Back in December I was browsing through an industry magazine, and was surprised to read that a large and well known developer in London had dropped their deposit. Meaning they had exchanged on a property and failed to complete on a deal.
They are in dispute over the deposit as the seller is claiming they had forfeited it as they had breached the pre completion conditions.
The reason this caught my eye was it was a property we were aiming for. The location is the most prestigious in London, a few years ago we had agreed the deal and even had the contract. The deal was done very discreetly. The owner was of prominent royal lineage and had passed away, the sale was both off market and confidential.
We had the contract and were about to exchange, only to be told the deal had been done by another party. At the time I had heard who had purchased the deal.
A few years later the magazine article confirmed the rumour but surprisingly the deal was not done.
So we got in touch with someone who was able to get in touch with the law firm acting for the seller and are now in touch with them. Though the deposit is under contention the property presumably is not and therefore up for grabs. Given they may be keeping the 10% exchange monies they may do a deal for less – possibly. Especially if it’s discreet.
This is the second time this has occurred. It’s not a common occurrence where another party gets the contract and exchanges on the deal yet we end up proceeding with the transaction.
The last time this occurred was on a site in London Mews, W2, where we were looking to purchase a site which had planning for four mews houses. We didn’t particularly want to deal with the receiver as we had a sneaky suspicion he was preparing to sell this site to one of his friends and family probably for a good fee.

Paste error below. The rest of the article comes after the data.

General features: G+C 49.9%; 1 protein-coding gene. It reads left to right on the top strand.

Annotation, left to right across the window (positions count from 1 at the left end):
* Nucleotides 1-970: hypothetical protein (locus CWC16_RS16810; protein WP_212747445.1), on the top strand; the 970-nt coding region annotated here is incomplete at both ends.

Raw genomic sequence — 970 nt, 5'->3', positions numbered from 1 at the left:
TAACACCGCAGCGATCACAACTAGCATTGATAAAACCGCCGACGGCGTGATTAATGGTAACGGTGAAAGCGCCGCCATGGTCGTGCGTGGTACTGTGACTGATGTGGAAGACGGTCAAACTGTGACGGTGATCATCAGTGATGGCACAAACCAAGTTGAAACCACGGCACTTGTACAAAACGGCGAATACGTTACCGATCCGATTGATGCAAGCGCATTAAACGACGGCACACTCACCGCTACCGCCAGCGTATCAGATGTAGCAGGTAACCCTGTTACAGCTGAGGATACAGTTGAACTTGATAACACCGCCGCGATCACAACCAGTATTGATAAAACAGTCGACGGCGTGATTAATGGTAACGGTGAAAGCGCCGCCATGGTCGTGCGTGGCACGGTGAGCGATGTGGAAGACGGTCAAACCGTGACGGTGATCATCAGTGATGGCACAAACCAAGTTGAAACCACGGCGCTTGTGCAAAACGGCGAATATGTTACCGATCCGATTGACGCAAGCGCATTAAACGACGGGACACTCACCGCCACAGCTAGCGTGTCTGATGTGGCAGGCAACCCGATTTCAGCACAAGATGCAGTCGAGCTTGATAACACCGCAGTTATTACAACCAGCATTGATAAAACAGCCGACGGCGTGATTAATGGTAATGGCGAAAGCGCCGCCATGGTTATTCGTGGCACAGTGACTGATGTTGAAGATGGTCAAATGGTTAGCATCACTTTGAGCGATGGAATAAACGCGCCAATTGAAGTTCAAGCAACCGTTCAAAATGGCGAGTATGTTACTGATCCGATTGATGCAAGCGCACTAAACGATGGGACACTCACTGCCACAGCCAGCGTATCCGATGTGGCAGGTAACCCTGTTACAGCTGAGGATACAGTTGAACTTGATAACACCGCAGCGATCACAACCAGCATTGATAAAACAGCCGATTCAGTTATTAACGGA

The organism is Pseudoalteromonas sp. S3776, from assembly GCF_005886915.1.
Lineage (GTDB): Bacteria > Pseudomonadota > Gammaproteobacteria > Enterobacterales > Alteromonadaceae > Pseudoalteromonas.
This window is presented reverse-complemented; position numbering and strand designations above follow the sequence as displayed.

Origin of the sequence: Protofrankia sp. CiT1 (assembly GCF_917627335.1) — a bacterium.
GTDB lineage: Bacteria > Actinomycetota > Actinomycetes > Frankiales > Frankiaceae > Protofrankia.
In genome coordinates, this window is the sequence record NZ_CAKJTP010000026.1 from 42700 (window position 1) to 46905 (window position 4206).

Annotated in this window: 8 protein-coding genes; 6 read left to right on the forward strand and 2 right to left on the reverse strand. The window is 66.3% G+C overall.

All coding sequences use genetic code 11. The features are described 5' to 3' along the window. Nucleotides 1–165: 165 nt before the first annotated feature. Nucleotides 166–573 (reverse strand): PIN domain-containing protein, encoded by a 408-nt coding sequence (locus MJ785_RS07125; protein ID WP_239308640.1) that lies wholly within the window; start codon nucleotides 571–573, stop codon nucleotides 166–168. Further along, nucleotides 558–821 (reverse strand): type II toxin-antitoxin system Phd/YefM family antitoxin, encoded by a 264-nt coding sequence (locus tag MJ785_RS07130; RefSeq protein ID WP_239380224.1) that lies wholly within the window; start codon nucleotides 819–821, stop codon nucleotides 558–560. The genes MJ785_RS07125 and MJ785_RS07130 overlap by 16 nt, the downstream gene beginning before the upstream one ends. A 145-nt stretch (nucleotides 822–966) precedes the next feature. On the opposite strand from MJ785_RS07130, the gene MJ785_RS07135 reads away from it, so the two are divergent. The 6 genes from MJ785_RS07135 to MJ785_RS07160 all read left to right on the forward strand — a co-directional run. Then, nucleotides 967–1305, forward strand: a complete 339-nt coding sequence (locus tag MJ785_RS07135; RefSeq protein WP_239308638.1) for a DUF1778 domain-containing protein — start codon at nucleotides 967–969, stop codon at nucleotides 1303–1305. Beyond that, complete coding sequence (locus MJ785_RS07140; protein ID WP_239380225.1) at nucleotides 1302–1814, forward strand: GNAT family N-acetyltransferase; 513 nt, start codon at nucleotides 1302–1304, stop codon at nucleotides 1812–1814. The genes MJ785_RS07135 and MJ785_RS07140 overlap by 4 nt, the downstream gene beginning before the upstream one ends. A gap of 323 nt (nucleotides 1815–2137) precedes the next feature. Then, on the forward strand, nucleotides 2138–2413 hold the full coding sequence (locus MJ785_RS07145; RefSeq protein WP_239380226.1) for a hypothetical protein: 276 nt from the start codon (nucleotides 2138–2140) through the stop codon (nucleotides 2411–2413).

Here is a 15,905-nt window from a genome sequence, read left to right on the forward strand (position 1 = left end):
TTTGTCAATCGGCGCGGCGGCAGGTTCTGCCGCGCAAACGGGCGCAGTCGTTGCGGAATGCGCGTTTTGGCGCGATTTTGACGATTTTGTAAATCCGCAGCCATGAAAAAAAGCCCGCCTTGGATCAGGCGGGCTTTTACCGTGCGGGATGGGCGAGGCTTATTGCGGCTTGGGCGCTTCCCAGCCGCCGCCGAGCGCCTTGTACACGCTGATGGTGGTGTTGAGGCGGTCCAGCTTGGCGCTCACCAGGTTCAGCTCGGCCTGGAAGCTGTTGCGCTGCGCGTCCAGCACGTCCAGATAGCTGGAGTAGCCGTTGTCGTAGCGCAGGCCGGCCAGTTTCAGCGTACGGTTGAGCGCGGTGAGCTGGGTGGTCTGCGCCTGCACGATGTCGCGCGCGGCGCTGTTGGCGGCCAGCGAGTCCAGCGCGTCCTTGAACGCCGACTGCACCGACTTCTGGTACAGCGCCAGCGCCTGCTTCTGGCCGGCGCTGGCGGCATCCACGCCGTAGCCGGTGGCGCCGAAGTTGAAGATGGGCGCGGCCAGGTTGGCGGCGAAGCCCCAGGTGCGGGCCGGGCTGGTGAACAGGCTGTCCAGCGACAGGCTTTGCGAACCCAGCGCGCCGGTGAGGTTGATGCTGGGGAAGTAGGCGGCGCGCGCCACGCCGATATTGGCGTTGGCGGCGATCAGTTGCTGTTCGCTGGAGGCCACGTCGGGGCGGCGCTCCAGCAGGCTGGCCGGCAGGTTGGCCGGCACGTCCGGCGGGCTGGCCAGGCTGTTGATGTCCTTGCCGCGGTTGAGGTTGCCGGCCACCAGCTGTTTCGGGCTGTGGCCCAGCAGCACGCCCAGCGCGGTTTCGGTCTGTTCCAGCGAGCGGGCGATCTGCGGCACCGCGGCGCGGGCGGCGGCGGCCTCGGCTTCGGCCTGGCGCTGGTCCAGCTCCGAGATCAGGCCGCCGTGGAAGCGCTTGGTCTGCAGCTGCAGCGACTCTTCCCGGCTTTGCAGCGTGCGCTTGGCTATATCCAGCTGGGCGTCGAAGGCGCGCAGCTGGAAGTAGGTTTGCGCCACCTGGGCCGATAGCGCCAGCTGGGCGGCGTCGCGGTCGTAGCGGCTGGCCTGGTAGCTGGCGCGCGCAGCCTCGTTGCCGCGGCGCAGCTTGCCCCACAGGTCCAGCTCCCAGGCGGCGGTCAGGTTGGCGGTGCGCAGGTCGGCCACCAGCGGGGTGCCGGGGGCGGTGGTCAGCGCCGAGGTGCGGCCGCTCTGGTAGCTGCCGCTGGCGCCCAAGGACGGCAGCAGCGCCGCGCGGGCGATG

The lawyer we were using had a good idea considering we were in touch with the person who owned the site. He had been made bankrupt and so the bank had appointed a trustee to sell the asset. The trustee apparently works on the behalf of the client but is appointed by the bank. You wouldn’t think so judging from the experience many clients have with the receivers who act on their behalf.
The fact the bank had appointed a receiver did not preclude him from remortgaging, therefore we could simply come in and remortgage the property instead of purchasing it.
This would achieve two things. It would bypass the receiver and secondly it would mean we do not pay stamp duty as we are not the purchasers merely loan givers. We would be free to dictate the terms of the loan which would be heavily weighted in our favour.
Just as we were preparing to exchange, which wasn’t as quickly as we had hoped for, the receiver had done the deal with another party; leaving us with an expensive lawyer’s bill. At the time the firm we were dealing with was one of the top law firms in London who charge heavily by the hour.
The deal after much time had been spent was gone, this is sometimes the nature of property, some you win and some you lose, as long as you win more than you lose you’re doing something right.